Instant centerpiece “One Year Stand” is a small snowglobe of intimacy recalling the softest moments of Yo La Tengo’s And Then Nothing Turned Itself Inside Out. Lifted by Martin’s drones on Hammond organ and synthesizer, it could be played on repeat in a loop. I like to think it’s obvious how Greta’s vocals were recorded: late at night as we all sat by in low light, transfixed as she sings “I’m not worried about the / rest of my life / because you are here today / I go back in time / I’m a cast iron.” The voices of Kline and Martin, who have sung together since middle school, blend seamlessly.
The first order of business upon setting up camp in Brooklyn’s Figure 8 studios was to project giant colorful slides the band had made for each track. Co-producing with Nate Mendelsohn, my Shitty Hits Recording partner, we aimed for FC’s aesthetic idiosyncrasies to shine.The mood board for “Magnetic Personality” has a neon green and black checkerboard, a screen capture of the game Street Fighter with “K.O.” in fat red letters, and a cover of Mad Magazine that says “Spy Vs. Spy! The Top Secret Files.” On tracks like “F.O.O.F.” (Freak Out On Friday), “Fragments” and “Aftershook,” the group are at their most psychedelic and playful, interjecting fuzz solos, bits of percussion, and other sonically adventurous ear candy. An internal logic strengthens everything, and in their proggiest moments, Frankie Cosmos are simply a one-take band who don’t miss. When on Inner World Peace they sound wildly, freshly different, it may just be that they’re coming deeper into their own.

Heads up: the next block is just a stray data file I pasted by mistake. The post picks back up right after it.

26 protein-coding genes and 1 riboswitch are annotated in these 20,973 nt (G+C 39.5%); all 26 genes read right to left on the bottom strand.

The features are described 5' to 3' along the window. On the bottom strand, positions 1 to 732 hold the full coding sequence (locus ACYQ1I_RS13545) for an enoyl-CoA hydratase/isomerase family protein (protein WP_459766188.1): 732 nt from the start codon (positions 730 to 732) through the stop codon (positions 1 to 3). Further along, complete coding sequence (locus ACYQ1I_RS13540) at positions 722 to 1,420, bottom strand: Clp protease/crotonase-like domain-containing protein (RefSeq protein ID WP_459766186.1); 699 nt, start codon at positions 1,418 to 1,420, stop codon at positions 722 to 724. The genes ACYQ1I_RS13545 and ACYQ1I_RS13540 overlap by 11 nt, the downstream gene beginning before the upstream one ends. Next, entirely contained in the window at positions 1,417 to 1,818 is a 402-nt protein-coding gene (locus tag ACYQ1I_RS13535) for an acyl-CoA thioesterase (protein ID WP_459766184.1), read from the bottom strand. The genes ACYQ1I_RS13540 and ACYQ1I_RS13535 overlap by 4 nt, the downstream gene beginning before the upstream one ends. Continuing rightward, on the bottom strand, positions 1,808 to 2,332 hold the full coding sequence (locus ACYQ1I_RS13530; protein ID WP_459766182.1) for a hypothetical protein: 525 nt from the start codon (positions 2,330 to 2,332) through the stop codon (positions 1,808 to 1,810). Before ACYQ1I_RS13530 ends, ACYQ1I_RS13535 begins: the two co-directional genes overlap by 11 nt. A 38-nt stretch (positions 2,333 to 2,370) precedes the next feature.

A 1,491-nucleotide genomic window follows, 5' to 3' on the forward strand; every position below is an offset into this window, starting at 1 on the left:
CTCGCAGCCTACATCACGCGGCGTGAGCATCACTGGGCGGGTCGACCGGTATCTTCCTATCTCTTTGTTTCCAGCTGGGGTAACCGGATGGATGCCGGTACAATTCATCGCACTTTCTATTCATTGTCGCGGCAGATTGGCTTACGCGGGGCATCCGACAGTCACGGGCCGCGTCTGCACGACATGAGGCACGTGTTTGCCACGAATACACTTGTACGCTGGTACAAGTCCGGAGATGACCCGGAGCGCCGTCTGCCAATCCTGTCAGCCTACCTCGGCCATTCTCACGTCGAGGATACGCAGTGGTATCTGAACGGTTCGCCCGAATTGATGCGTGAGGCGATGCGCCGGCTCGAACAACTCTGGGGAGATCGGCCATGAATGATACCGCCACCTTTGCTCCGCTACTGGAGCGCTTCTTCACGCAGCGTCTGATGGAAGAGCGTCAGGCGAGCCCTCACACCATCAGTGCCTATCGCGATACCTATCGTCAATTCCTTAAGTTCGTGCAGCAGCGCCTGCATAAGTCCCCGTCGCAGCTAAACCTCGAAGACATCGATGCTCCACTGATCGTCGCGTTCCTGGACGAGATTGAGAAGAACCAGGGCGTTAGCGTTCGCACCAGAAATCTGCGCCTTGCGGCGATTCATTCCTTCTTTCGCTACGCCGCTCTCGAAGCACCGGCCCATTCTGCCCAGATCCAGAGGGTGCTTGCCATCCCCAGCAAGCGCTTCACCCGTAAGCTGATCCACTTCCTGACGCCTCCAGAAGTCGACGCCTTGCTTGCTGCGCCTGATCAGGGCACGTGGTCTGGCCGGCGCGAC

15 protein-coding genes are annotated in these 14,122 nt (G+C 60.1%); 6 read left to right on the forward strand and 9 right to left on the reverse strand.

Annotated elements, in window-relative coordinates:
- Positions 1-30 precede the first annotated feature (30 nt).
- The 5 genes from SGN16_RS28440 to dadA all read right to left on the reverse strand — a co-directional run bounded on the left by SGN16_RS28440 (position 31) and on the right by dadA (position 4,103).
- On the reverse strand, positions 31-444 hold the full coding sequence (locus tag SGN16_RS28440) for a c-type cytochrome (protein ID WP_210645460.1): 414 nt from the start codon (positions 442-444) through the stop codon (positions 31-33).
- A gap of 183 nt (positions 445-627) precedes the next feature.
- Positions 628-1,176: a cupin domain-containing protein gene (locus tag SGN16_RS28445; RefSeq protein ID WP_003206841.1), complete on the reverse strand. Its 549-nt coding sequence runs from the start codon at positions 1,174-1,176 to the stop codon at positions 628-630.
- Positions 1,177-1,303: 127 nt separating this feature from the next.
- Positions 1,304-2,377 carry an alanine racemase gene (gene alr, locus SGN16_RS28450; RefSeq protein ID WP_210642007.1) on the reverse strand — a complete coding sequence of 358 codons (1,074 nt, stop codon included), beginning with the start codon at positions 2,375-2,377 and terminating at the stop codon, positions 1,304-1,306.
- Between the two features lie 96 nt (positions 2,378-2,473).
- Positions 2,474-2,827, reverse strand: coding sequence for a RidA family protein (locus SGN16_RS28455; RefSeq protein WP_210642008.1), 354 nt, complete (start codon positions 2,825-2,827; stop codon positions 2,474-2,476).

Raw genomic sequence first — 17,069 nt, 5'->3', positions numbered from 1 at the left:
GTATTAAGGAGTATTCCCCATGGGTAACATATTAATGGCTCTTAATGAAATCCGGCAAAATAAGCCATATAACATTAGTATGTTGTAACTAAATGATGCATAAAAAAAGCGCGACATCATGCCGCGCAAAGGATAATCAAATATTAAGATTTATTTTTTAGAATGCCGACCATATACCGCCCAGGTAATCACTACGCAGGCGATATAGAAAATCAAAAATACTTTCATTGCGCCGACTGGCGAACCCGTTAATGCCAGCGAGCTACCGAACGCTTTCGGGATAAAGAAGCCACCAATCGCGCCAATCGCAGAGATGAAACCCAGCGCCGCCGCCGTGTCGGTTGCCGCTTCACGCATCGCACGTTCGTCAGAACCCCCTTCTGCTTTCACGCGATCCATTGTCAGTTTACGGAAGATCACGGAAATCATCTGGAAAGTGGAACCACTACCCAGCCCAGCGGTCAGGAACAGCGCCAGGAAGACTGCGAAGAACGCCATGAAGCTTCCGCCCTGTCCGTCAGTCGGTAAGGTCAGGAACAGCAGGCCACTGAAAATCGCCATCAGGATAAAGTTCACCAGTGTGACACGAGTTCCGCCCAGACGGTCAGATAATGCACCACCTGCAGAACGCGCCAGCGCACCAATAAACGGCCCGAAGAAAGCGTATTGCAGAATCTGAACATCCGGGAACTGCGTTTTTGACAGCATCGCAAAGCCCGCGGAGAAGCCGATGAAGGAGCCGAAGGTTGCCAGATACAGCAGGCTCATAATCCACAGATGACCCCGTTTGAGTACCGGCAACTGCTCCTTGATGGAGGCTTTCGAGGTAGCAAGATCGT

Throughout the album there are plays on the notion of feeling seen or invisible, as in “Magnetic Personality” when Kline sings “ask me how I am and I won’t really say,” or in “One Year Stand” when she says “maybe I’m asking myself.” Kline emphasizes that this was her first group of songs in years that weren’t written while on tour, but rather with ample time on her hands. She reflects on past selves in “Abigail” (“that version of myself I don’t want back”) and “Wayne” (“Like in first grade / How I went by Wayne / I always had / another name”). If we’re alone, what becomes of the things we see? As in “Fruit Stand,” Kline asks “If it’s raining and I can’t feel it, is it raining?”
Inner World Peace excels in passing on the emotions it holds. When in the towering “Empty Head” Kline sings of wanting to let thoughts slide away, her voice is buoyed on a bed of synths and harmonium as tranquility abounds. When her thoughts become hurried and full of desire, so does the band, and she leaps from word to word as if unable to contain them all. As a group, they carry it all deftly, and with constant regard for Kline’s point of view.
Says Greta, “To me, the album is about perception. It’s about the question of “who am I?” and whether or not the answer matters. It’s about quantum time, the possibilities of invisible worlds. The album is about finding myself floating in a new context. A teenager again, living with my parents. An adult, choosing to live with my family in an act of love. Time propelled us forward, aged us, and also froze. If you don’t leave the house, who are you to the world? Can you take the person you discover there out with you?”
Inner World Peace
3. Fruit Stand
4. Magnetic Personality
6. Sky Magnet
7. A Work Call
8. Empty Head
10. Prolonging Babyhood
11. One Year Stand
13. Street View
14. Spare the Guitar
15. Heed the Call